About 52 Lasers

One laser, fifty-two weeks

52 Lasers is a collaboration between Pixelaser and Isette, showcasing one new project per week created with an industrial laser engraving & cutting platform. The blog was born out of a need for an artistic challenge and a huge list of things we want to try, but never seem to get around to doing.  Expect to see a variety of different uses for lasers here – the plan is to try new materials, make functional objects, try unusual artistic pieces, even document tests we’ve been meaning to do and feel would be helpful to the laser community at large.   To that end, each week, we’ll select one thing from an ever-growing list of ideas and turn it into a finished project.  Then we’ll take some pictures and write some things and share them with you here!

We are a husband (Ryan of Pixelaser) and wife (Jennifer of Isette) duo, but we definitely approach the laser with different backgrounds and goals in mind. Weekly projects are authored independently, so just look for the author’s name to find out whose project it was!

If you find yourself really interested in one of our weekly pieces, we can probably make one for you, too! Just get in touch via the contact form!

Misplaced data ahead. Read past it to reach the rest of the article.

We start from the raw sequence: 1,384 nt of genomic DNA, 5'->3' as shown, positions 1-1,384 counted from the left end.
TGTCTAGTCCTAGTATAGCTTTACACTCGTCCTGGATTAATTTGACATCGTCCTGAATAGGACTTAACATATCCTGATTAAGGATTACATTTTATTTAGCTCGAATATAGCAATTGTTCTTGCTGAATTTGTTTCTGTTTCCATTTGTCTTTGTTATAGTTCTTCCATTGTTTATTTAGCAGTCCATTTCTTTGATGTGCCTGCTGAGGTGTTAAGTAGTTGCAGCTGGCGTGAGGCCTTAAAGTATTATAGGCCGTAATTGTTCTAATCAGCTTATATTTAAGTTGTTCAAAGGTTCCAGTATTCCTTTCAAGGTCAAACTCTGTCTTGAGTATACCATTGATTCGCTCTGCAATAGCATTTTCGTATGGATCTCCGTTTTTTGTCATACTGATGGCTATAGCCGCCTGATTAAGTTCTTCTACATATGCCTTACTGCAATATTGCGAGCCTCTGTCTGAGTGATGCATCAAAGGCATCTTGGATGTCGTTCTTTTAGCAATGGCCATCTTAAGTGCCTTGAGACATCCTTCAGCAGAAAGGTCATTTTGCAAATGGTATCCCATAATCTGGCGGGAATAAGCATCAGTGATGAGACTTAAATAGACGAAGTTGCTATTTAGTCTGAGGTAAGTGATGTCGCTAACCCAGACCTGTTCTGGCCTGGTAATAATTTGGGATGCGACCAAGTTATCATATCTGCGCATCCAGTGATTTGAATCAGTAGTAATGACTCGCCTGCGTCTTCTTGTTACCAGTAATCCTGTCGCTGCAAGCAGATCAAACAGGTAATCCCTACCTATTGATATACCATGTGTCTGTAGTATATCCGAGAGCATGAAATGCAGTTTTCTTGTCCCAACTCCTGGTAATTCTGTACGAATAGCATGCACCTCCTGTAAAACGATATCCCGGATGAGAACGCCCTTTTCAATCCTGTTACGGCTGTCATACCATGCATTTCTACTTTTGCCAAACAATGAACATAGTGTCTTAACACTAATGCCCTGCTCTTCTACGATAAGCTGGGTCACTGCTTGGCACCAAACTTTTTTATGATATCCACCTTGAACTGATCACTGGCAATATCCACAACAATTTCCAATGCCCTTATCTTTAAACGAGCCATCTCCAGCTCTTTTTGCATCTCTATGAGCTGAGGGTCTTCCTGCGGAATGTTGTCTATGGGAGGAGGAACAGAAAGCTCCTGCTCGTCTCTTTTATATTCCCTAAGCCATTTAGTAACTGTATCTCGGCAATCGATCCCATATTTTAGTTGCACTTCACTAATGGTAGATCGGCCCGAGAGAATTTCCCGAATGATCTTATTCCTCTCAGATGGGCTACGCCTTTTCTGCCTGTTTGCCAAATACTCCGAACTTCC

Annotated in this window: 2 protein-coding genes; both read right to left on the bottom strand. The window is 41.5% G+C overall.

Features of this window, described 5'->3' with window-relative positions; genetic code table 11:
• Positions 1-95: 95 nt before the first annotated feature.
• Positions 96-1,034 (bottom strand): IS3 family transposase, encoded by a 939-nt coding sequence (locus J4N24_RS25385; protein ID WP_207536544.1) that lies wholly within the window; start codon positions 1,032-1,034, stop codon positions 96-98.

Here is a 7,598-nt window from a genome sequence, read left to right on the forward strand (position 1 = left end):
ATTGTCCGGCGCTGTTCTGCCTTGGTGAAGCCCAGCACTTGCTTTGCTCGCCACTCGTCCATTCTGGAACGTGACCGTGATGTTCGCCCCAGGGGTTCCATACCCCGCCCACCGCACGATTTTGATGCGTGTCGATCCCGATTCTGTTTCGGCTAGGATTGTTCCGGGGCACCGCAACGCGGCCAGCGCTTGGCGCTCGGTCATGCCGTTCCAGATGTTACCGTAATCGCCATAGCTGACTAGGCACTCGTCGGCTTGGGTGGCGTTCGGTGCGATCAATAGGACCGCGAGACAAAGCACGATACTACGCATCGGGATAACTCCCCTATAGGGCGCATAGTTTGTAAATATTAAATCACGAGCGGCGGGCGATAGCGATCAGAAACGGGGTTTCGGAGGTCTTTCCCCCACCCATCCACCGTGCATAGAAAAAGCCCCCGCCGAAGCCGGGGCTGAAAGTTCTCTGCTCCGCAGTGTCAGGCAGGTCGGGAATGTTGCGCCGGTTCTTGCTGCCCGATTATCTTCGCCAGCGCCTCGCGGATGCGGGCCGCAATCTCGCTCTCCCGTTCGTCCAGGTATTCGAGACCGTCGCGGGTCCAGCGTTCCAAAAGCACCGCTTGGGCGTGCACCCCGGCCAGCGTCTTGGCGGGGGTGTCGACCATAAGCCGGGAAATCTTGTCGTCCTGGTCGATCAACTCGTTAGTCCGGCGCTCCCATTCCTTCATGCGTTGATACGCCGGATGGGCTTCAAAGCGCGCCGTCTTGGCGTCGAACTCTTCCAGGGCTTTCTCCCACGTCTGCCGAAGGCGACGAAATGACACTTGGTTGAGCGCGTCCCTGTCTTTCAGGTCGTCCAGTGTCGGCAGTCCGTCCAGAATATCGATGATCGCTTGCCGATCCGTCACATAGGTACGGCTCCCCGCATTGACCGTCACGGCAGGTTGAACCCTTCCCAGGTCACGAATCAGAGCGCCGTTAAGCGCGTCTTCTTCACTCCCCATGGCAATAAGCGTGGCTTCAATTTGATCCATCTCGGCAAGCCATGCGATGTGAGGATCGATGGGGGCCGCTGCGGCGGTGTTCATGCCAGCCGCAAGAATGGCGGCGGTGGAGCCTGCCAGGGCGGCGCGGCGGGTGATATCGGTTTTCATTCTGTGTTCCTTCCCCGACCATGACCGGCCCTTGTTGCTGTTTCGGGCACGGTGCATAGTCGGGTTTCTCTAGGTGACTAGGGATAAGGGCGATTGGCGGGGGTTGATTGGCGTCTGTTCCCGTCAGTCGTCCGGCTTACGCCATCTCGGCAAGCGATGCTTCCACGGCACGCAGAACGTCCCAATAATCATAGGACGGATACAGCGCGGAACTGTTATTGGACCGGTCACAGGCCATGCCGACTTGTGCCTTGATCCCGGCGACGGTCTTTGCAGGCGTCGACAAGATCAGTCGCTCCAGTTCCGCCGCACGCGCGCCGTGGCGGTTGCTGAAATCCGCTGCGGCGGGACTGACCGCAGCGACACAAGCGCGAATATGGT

2 thoughts on “About 52 Lasers”

  1. Lasers are very interesting. I ran metal cutting lasers for about 12 years. I have cut inconel, brass, copper,lead, rubber, styrofoam, cold steel, hot rolled steel, stainless steel, aluminum,acrylic, lexan,titanium and probably a few I missed along the way. For 10 years I worked in a plant that made knives. There I cut knife blanks, liners, handles and any other parts that were needed. I cut liner lock liners at a plus .ooo4/minus.oooo4 thousandths of an inch. It took some crafty programming to do that close of work. Plus, I did some etching with the laser.
    The laser always intrigued me. It was also my duty to keep 3 lasers in top running order. This took several years to perfect that knowledge.

  2. Bruce, it sounds like you got to operate much more powerful lasers than I work with! Both machines I operate on a daily basis are only 40w CO2 lasers; they can’t even mark most metals!

    A lot of the lasers we see out in the field now are so simple there’s very little programming to do, but that’s probably enabled by not needing the kind of precision you’ve described. It’s so simple now you can just CTRL-P a document from Microsoft Word and it’ll engrave in wood if you really wanted to! I can’t promise the results would be great, though; that’s where experience comes in. 🙂


One laser, fifty-two weeks